The first indicator isn't the calendar. The first indicator is when the UV Index says 11 on a scale of 10 and uses the description, "Potentially Fatal." We know that's aimed at visitors to the area who aren't used to it and don't pay much attention.
There are many places where folks look forward to summer; it's time to go
outside - maybe for the first time in months, enjoy warm, glorious days;
garden, bike, picnic; maybe enjoy a book while lounging on the beach.
Songs like Nat King Cole's classic "Lazy, Hazy, Crazy Days of Summer" come to
That's not here. Here, summer is something to be a bit more reserved about. If you live here, you can keep up with your regular life. If you were from a moderate place, not used to our heat and humidity, running or other outdoors activity could conceivably kill you. August marks the Dog Days of Summer; everything outdoors slows. Fishing slows - sure the fish have to eat, but they become more active after dark. Animals are more sluggish. Ordinarily, it can be nasty here from about mid-July to almost the middle of September. The worst of it is August.
When we first got an HDTV years ago, Mrs. Graybeard and I naturally spent much of our TV time searching out HD programming. One of the first movies we watched was "The Chronicles of Riddick". You have to understand this is not even particularly good scifi. It's a fun movie to watch, it's a visual treat, it's a fantastic display of special effects perfect for HD, but don't pay too much attention to the story. To quote a review (long gone from the net), "Furyans, Necromongers, Elementals, The Underverse, the Threshold...it so clearly wants to be epic that it forgets to tie all of these disparate worlds, universes and civilizations into a coherent story. (Director) Twohy clearly makes the mistake of not realizing that there is a huge difference between being grand and being simply confusing and the more ideas that are introduced, the more lumbering it becomes…"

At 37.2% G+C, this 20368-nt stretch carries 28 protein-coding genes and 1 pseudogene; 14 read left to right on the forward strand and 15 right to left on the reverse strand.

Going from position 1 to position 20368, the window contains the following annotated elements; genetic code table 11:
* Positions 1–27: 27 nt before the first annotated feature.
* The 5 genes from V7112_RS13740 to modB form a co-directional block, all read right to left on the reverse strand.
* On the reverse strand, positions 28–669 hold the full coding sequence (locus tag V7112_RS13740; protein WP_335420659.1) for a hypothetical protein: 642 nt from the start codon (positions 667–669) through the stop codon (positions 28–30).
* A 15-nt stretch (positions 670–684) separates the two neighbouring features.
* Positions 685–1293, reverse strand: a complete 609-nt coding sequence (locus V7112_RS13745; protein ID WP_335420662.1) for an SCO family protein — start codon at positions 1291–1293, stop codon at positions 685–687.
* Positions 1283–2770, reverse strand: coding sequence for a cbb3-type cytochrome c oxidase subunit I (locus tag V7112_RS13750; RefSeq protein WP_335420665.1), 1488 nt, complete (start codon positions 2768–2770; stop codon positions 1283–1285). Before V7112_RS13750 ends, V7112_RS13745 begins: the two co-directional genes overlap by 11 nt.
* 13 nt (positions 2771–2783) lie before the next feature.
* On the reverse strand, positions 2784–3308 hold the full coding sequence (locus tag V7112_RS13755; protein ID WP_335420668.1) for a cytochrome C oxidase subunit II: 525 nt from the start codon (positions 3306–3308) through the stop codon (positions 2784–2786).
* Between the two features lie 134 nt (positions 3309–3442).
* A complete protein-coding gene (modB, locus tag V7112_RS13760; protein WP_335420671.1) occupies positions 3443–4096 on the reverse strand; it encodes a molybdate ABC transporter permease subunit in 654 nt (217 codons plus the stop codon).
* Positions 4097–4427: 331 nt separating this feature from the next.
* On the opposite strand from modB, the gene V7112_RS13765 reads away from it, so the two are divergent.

We still watch it on occasion when we run into it.
A large portion of the movie, and one of the longest action sequences, takes place on the planet Crematoria (many of the names in the movie are that cheesy). Crematoria is a planet that has a tremendous temperature variation (probably an impossible amount) with daytime temperatures of 700F and night time temperatures 300 below zero. When the sunrise terminator sweeps through, the force of the heat gales that come with it is literally enough to blow you apart, disintegrating flesh and blowing pieces off until you die. There's a scene where a character (Purifier), a Furyan like Riddick, sacrifices himself by walking into the sunrise terminator and self-immolating. That's him trying to stand up to the gales while being set afire and having pieces of burning flesh blown off him.
The first time I saw that scene, it reminded me of the time we decided to do a long bike ride on July 4th (I think it was a hundred mile ride, but for sure it was a virtually all day ride). I mentioned it to Mrs. Graybeard who said, "sure, we've been out on days like that."
The National Weather Service publishes charts for heat index that show the
amount of danger from the combination of heat and humidity. This is one
of their charts. I've drawn a box around the typical morning conditions
here. "Extreme caution" conditions are common. In the afternoon,
it pushes farther into the orange, maybe red. This afternoon, for
example, it was 93 with humidity around 75%.